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Pursuvant

OEM fork parts - too much/too fast wear XSR700

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Pursuvant
Posted (edited)

-----2019 XSR700 report ------

Ohlins service shop was in my bike's front forks to do annual service this off-season (extends NIX-22 & STX-46 warranty) and they found some OEM fork parts that are showing a lot of wear, considering one season of riding & mileage (22K). Parts are the fork spindles & metal slides - they are teflon impregnated, look like they are "wearing" too fast (shop's description not mine). Yes I ride alot in a year and I like my killer brakes.

Parts (#11,#31 Spindle, Taper and #9,#29 Metal, Slide. I checked out the parts, heavy wear/worn thru teflon. Somehow to me, it feels like exactly what I should expect. They ordered replacement parts from Race Tech, and next year I will be checking my notes and we will be looking at these aftermarket parts to see how they worked out.
 

pzillaforks.jpg.b12435030c283512b4183e688aeb845d.jpg

Edited by Pursuvant
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Triple Jim
Posted (edited)

Great post, thanks.  I'm not sure I understand all the double numbers though, like "11,31".  Is this drawing for two different parts lists?

Edited by Triple Jim

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twf

It is common practice to remove 11,31 part. It is plastic piece and will do same in short time. It expends and gets tight in tube. It is hydraulic lock to protect metal to metal contact on full compression.

Teflon wearing is also common on this forks, there is thread about it. I believe it is due to tolerance between tubes.  

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Lone Wolf
5 minutes ago, twf said:

...Teflon wearing is also common on this forks, there is thread about it. I believe it is due to tolerance between tubes.  

Is that this one about the bushings? 

 

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twf

Yes. 

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cornerslider
11 hours ago, Triple Jim said:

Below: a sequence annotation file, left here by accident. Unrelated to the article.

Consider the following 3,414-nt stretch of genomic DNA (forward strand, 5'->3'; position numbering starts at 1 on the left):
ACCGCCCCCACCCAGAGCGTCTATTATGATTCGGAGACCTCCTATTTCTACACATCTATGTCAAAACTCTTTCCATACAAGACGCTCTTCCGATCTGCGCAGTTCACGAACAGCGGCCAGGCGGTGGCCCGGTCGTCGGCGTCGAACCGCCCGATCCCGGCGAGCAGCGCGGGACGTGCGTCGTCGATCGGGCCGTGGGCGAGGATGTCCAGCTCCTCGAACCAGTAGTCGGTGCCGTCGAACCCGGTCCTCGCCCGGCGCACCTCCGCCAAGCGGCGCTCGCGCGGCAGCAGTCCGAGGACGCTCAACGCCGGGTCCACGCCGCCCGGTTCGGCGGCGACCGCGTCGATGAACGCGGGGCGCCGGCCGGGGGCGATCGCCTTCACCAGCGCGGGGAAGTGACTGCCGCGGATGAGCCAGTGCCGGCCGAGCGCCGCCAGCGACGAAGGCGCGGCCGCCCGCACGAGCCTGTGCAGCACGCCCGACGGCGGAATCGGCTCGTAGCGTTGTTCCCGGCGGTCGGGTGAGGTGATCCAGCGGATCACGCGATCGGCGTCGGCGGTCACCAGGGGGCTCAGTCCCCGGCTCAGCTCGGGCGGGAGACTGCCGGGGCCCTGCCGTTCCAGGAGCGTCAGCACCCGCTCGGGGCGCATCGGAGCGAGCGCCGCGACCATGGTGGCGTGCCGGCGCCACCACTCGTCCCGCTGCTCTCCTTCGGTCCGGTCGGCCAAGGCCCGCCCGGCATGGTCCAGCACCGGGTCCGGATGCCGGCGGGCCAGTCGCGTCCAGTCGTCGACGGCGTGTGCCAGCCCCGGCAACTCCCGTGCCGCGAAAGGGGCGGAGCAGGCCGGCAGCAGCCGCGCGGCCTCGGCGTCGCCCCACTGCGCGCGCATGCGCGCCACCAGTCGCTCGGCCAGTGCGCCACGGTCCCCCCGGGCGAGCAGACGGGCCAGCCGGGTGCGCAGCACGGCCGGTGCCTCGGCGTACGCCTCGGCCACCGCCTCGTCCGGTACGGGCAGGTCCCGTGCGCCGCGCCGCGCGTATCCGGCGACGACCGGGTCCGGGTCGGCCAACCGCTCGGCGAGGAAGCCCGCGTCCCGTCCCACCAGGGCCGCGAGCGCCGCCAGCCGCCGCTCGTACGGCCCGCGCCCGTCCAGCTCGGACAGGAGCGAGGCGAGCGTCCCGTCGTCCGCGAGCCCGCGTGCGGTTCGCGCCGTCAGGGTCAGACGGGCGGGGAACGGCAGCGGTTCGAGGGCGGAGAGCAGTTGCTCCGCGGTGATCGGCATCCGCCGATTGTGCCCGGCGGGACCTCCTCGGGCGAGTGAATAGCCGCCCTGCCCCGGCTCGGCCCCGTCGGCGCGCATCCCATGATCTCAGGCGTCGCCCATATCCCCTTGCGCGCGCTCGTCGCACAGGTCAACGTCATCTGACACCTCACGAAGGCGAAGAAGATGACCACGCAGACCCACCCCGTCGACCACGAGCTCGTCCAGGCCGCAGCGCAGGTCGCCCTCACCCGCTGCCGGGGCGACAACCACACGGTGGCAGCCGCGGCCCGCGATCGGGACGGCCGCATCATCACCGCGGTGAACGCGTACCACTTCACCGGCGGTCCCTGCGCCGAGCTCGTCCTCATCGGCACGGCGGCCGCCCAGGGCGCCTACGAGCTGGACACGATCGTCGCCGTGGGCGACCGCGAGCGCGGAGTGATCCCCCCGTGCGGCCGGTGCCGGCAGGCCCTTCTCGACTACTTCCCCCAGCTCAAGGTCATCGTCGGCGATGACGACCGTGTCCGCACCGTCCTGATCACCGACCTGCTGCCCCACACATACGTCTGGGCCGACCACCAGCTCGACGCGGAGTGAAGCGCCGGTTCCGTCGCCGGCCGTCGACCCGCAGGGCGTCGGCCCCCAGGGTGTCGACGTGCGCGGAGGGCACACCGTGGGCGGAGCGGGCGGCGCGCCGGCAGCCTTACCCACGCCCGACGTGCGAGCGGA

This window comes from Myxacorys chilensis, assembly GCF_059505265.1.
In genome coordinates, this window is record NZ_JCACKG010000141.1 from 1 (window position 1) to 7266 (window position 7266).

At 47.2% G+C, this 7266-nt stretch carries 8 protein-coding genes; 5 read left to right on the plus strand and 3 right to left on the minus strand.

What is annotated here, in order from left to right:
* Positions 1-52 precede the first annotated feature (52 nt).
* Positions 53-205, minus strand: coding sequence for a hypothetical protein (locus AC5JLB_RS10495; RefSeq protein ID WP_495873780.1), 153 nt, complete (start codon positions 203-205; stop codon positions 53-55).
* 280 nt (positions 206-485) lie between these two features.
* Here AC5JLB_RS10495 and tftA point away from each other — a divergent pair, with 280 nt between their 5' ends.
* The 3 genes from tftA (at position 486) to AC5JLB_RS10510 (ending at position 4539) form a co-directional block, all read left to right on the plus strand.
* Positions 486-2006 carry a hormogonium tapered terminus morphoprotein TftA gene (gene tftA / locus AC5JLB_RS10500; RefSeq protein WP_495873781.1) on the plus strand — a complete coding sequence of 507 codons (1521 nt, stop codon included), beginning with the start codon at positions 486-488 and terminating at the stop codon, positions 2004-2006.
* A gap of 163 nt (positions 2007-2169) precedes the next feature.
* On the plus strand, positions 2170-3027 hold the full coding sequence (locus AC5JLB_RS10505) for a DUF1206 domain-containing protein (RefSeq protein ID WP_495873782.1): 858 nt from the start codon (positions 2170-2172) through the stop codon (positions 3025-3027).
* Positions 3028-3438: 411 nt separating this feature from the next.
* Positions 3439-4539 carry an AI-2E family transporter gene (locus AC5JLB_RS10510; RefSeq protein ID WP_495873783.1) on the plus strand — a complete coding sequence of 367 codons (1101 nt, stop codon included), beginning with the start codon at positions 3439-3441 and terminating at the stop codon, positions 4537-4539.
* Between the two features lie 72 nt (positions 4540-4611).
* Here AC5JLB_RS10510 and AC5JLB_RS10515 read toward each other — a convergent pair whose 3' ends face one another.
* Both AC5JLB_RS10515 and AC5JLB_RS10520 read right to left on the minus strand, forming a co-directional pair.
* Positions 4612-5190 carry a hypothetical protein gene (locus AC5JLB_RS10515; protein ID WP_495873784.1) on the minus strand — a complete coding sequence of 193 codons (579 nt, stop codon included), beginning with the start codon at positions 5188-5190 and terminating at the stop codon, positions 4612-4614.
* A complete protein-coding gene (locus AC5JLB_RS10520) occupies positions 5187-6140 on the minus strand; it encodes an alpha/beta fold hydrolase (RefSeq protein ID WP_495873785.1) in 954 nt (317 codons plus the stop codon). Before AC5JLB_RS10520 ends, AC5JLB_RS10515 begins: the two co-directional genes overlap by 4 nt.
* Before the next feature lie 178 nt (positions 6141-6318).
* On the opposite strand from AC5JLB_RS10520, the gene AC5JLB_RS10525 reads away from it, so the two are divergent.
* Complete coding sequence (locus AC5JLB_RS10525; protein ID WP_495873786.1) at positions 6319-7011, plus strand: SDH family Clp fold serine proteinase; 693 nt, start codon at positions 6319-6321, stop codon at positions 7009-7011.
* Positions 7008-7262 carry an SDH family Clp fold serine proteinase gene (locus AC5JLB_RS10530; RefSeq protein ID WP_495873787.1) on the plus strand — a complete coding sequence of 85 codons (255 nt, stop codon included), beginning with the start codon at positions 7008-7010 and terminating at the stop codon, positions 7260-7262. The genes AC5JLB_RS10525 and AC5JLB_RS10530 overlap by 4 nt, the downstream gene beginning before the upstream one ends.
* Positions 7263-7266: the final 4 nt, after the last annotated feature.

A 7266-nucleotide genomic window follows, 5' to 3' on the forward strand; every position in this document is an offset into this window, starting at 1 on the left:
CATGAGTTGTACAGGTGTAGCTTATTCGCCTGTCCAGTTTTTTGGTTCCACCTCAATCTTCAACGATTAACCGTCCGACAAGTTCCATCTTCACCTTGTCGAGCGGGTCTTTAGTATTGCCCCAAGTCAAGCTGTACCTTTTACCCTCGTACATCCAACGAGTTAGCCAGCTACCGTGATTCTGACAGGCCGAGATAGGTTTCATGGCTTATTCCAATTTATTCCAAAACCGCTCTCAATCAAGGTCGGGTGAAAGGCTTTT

Great post, thanks.  I'm not sure I understand all the double numbers though, like "11,31".  Is this drawing for two different parts lists?

Yamaha calls out "double numbers" on forks. One for the right leg, and one for the left leg. Seems a little silly to me-

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""W.O.T. until you see god, then brake"

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Pursuvant

My slides below, 22K miles. They have already been replaced with RaceTech aftermarket (that will be looked at next off season to see how they performed). I did not go with AllBallsRacing as was suggested in this post from 2015.

img1.jpg.b28667067d89d311acd69a232a879bff.jpg

img2.jpg.87b3b00752dc95bfb67dac29c3613b1d.jpg

img3.jpg.c6db2af8bebf141f8f0fb43b6ee9f411.jpg

img4.jpg.44e961edf348e603d5e0f62eec0ec06d.jpg

 

Thank you @clinical for posting this last post (page 12) of this post I copied the post pic from there and show it below.

clinical1.thumb.jpg.b71cc3fec4c6bd632bea61667fc173bf.jpg

The suggestion was the end ring "gap" so to speak, should be 1mm, not 5mm (like the worn slides above).

That idea had a counter-idea that our friend @twf demonstrated evidence about on page 9 of that post, I copied his ideas into the below

From  @twf -------

Yes, something is going on and I think I know what it is. Bottom line is I am not finding any of things mentioned here.